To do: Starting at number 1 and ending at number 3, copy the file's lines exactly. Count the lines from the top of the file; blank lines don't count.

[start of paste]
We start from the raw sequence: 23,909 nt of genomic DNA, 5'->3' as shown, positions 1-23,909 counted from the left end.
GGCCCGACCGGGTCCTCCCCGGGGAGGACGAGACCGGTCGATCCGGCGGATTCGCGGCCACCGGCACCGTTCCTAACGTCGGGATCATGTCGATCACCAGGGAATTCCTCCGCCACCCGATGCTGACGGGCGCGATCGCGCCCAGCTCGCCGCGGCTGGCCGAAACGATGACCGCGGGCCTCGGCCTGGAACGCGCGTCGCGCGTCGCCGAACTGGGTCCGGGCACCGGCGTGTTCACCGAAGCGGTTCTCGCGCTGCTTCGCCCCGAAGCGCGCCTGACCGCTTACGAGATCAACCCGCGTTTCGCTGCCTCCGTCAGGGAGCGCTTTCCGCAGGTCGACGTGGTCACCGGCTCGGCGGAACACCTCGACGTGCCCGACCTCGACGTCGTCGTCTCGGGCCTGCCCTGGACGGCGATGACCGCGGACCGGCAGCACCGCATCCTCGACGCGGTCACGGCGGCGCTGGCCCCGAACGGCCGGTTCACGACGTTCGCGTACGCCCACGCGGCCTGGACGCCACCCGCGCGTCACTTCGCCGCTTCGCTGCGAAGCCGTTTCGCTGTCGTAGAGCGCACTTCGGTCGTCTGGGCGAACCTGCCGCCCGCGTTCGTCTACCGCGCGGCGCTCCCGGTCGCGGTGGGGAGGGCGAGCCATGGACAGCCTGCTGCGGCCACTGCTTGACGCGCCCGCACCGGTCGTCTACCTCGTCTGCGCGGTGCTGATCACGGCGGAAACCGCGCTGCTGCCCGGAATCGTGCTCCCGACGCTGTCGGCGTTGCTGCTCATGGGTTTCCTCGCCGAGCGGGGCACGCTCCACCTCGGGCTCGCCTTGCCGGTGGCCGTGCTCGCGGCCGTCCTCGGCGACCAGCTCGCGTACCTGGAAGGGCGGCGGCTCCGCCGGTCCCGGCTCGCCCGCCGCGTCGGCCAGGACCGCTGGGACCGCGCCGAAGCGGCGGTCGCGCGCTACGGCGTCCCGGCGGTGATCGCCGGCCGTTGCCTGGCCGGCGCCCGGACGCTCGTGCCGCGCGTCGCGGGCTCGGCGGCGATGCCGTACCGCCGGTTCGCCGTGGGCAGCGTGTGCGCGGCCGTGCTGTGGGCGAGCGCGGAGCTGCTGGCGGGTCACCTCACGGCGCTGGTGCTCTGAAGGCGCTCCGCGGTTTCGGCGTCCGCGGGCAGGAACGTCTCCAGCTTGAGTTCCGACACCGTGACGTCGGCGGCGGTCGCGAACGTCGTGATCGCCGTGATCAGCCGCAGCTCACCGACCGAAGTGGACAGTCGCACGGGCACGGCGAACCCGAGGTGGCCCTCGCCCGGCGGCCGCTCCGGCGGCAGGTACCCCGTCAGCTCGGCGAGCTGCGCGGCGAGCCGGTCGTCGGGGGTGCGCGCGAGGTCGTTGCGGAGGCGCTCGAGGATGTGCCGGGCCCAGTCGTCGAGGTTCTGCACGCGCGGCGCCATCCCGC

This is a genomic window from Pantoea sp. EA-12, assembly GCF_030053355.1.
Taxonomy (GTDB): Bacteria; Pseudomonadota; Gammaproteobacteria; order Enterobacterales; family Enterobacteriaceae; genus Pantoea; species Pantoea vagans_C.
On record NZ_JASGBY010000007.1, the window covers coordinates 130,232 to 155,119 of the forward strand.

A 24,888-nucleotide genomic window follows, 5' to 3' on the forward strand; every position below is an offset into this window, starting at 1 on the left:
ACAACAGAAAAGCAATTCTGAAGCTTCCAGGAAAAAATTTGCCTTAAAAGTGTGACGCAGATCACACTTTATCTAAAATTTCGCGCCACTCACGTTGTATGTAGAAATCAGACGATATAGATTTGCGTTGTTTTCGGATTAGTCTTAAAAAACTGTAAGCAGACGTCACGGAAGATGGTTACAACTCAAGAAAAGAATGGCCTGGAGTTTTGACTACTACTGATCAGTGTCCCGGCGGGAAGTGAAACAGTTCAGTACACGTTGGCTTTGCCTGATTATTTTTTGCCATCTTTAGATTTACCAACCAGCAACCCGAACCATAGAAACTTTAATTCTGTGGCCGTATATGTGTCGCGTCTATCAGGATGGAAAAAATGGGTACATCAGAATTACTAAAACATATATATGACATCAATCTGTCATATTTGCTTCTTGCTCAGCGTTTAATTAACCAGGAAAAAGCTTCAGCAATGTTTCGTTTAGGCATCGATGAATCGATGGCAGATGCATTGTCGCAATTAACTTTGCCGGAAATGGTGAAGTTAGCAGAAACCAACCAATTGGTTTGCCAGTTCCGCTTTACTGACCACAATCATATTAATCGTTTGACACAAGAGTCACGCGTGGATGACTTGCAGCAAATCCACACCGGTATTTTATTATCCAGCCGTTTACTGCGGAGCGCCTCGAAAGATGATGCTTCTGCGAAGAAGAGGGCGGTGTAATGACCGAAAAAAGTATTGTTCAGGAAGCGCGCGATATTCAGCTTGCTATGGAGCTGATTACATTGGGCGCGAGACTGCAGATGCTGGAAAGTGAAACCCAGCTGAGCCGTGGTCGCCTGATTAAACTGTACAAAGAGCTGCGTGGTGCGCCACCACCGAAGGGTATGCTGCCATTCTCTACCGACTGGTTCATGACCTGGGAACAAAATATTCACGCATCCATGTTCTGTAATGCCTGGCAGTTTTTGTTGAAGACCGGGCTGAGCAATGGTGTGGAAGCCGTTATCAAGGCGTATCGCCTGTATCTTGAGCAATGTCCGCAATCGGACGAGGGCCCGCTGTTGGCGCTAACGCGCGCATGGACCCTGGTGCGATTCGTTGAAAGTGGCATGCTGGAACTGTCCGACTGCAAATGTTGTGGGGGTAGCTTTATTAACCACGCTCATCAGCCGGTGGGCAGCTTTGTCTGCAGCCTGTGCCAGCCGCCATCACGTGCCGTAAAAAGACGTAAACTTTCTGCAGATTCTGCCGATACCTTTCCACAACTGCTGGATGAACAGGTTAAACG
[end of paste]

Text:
We start from the raw sequence: 23,909 nt of genomic DNA, 5'->3' as shown, positions 1-23,909 counted from the left end.
GGCCCGACCGGGTCCTCCCCGGGGAGGACGAGACCGGTCGATCCGGCGGATTCGCGGCCACCGGCACCGTTCCTAACGTCGGGATCATGTCGATCACCAGGGAATTCCTCCGCCACCCGATGCTGACGGGCGCGATCGCGCCCAGCTCGCCGCGGCTGGCCGAAACGATGACCGCGGGCCTCGGCCTGGAACGCGCGTCGCGCGTCGCCGAACTGGGTCCGGGCACCGGCGTGTTCACCGAAGCGGTTCTCGCGCTGCTTCGCCCCGAAGCGCGCCTGACCGCTTACGAGATCAACCCGCGTTTCGCTGCCTCCGTCAGGGAGCGCTTTCCGCAGGTCGACGTGGTCACCGGCTCGGCGGAACACCTCGACGTGCCCGACCTCGACGTCGTCGTCTCGGGCCTGCCCTGGACGGCGATGACCGCGGACCGGCAGCACCGCATCCTCGACGCGGTCACGGCGGCGCTGGCCCCGAACGGCCGGTTCACGACGTTCGCGTACGCCCACGCGGCCTGGACGCCACCCGCGCGTCACTTCGCCGCTTCGCTGCGAAGCCGTTTCGCTGTCGTAGAGCGCACTTCGGTCGTCTGGGCGAACCTGCCGCCCGCGTTCGTCTACCGCGCGGCGCTCCCGGTCGCGGTGGGGAGGGCGAGCCATGGACAGCCTGCTGCGGCCACTGCTTGACGCGCCCGCACCGGTCGTCTACCTCGTCTGCGCGGTGCTGATCACGGCGGAAACCGCGCTGCTGCCCGGAATCGTGCTCCCGACGCTGTCGGCGTTGCTGCTCATGGGTTTCCTCGCCGAGCGGGGCACGCTCCACCTCGGGCTCGCCTTGCCGGTGGCCGTGCTCGCGGCCGTCCTCGGCGACCAGCTCGCGTACCTGGAAGGGCGGCGGCTCCGCCGGTCCCGGCTCGCCCGCCGCGTCGGCCAGGACCGCTGGGACCGCGCCGAAGCGGCGGTCGCGCGCTACGGCGTCCCGGCGGTGATCGCCGGCCGTTGCCTGGCCGGCGCCCGGACGCTCGTGCCGCGCGTCGCGGGCTCGGCGGCGATGCCGTACCGCCGGTTCGCCGTGGGCAGCGTGTGCGCGGCCGTGCTGTGGGCGAGCGCGGAGCTGCTGGCGGGTCACCTCACGGCGCTGGTGCTCTGAAGGCGCTCCGCGGTTTCGGCGTCCGCGGGCAGGAACGTCTCCAGCTTGAGTTCCGACACCGTGACGTCGGCGGCGGTCGCGAACGTCGTGATCGCCGTGATCAGCCGCAGCTCACCGACCGAAGTGGACAGTCGCACGGGCACGGCGAACCCGAGGTGGCCCTCGCCCGGCGGCCGCTCCGGCGGCAGGTACCCCGTCAGCTCGGCGAGCTGCGCGGCGAGCCGGTCGTCGGGGGTGCGCGCGAGGTCGTTGCGGAGGCGCTCGAGGATGTGCCGGGCCCAGTCGTCGAGGTTCTGCACGCGCGGCGCCATCCCGC

This is a genomic window from Pantoea sp. EA-12, assembly GCF_030053355.1.